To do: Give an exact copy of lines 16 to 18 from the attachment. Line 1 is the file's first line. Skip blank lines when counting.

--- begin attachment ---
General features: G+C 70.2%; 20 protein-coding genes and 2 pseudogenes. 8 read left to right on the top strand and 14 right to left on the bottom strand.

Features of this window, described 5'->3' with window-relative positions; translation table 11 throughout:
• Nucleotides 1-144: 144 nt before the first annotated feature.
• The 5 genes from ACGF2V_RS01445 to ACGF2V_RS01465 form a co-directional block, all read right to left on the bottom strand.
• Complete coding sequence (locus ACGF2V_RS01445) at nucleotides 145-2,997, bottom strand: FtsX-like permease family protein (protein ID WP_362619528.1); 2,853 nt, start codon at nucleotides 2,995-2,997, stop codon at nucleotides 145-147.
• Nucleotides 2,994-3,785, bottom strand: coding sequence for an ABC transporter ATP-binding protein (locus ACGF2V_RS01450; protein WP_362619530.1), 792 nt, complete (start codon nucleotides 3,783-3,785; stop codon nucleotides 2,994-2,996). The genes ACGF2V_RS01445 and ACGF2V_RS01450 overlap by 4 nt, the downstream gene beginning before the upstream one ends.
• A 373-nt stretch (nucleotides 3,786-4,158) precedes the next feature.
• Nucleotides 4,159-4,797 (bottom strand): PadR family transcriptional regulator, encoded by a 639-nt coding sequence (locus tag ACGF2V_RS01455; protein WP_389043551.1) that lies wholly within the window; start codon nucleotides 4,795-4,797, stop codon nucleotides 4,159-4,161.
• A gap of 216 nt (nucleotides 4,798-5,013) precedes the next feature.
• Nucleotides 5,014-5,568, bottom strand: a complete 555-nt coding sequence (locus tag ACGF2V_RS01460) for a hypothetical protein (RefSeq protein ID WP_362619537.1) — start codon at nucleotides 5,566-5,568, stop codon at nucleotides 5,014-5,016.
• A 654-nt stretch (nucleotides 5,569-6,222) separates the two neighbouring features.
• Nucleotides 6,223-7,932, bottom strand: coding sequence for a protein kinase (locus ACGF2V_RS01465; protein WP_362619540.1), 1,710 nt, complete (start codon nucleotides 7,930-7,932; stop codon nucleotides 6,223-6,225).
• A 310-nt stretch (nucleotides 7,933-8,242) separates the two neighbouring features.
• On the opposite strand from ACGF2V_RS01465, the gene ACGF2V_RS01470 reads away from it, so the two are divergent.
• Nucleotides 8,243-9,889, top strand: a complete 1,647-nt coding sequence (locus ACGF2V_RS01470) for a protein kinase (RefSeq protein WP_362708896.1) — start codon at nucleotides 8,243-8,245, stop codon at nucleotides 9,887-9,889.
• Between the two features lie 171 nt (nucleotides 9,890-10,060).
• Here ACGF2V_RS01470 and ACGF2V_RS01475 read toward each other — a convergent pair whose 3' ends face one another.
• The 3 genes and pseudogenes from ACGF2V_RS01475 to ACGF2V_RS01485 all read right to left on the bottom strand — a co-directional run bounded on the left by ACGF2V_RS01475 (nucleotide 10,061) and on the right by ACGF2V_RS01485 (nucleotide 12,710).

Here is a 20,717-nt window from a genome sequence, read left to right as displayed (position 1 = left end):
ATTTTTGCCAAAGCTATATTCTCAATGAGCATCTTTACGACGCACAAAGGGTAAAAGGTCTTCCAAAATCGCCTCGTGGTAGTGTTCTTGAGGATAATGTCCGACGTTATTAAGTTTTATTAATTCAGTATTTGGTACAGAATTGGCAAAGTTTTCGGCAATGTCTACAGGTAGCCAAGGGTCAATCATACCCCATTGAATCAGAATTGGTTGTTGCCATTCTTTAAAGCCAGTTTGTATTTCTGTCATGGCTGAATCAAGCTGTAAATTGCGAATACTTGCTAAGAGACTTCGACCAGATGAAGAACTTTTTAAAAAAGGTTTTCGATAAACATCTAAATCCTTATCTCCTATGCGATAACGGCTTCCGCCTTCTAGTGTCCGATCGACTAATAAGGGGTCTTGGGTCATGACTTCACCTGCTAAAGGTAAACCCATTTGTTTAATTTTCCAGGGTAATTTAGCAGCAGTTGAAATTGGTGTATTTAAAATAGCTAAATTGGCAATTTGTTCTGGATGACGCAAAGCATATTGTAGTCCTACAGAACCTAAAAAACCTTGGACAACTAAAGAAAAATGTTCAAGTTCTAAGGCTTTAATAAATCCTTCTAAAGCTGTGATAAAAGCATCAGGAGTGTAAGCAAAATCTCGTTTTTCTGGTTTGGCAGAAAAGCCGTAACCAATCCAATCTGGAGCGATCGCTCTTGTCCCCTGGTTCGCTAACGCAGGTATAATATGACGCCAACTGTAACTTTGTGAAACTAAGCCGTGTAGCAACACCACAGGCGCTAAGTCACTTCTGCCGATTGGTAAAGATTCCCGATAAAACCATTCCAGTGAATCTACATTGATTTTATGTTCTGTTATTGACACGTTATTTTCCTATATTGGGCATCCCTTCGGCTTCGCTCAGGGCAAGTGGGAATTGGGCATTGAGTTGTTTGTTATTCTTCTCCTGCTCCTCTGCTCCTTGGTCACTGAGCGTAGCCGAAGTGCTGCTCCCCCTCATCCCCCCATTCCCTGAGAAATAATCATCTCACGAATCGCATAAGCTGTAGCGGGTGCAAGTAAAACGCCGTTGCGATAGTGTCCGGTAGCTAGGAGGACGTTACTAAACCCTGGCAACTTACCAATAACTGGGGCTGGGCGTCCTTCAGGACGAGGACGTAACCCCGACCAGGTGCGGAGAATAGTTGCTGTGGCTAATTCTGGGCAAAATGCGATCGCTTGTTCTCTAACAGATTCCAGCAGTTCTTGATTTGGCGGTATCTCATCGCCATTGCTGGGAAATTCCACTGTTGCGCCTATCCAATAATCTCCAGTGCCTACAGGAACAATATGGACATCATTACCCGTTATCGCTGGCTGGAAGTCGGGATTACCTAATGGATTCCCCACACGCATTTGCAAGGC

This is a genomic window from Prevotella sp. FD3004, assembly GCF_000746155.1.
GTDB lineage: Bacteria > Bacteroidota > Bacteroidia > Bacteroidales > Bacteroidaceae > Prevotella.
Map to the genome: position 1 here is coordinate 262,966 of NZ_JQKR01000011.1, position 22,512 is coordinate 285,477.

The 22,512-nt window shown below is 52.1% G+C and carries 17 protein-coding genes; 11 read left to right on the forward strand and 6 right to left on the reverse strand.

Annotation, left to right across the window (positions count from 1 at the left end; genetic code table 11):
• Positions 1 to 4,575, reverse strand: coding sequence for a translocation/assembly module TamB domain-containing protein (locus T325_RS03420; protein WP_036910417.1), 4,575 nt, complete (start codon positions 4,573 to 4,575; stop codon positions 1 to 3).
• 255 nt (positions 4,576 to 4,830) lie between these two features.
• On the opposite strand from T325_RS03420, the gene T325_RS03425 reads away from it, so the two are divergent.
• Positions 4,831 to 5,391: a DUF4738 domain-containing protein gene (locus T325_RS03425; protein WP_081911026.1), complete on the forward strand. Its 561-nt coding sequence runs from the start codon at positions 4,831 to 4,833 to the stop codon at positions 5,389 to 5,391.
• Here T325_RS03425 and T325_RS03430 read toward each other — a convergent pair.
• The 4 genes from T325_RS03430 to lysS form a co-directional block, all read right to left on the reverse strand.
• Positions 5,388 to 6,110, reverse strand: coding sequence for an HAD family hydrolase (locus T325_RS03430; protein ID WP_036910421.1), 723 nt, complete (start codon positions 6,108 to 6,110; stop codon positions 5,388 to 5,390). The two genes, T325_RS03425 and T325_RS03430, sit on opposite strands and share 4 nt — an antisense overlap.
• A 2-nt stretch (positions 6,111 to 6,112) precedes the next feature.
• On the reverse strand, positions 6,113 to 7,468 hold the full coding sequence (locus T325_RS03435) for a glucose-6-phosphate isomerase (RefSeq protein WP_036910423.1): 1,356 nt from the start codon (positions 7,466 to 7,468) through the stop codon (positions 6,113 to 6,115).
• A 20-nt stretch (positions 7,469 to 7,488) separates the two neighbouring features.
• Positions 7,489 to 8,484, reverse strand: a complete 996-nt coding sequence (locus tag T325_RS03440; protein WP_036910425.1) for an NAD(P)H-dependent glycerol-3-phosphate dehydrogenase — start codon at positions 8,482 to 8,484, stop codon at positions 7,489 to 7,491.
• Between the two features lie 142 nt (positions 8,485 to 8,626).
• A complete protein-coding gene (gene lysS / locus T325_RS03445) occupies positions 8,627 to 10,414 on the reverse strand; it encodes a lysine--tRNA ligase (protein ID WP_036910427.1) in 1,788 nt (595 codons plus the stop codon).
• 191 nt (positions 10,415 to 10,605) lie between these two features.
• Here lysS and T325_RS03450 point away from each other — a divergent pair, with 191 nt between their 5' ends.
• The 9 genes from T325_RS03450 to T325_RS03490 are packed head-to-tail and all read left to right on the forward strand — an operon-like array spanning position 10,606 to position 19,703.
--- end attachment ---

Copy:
• Between the two features lie 171 nt (nucleotides 9,890-10,060).
• Here ACGF2V_RS01470 and ACGF2V_RS01475 read toward each other — a convergent pair whose 3' ends face one another.
• The 3 genes and pseudogenes from ACGF2V_RS01475 to ACGF2V_RS01485 all read right to left on the bottom strand — a co-directional run bounded on the left by ACGF2V_RS01475 (nucleotide 10,061) and on the right by ACGF2V_RS01485 (nucleotide 12,710).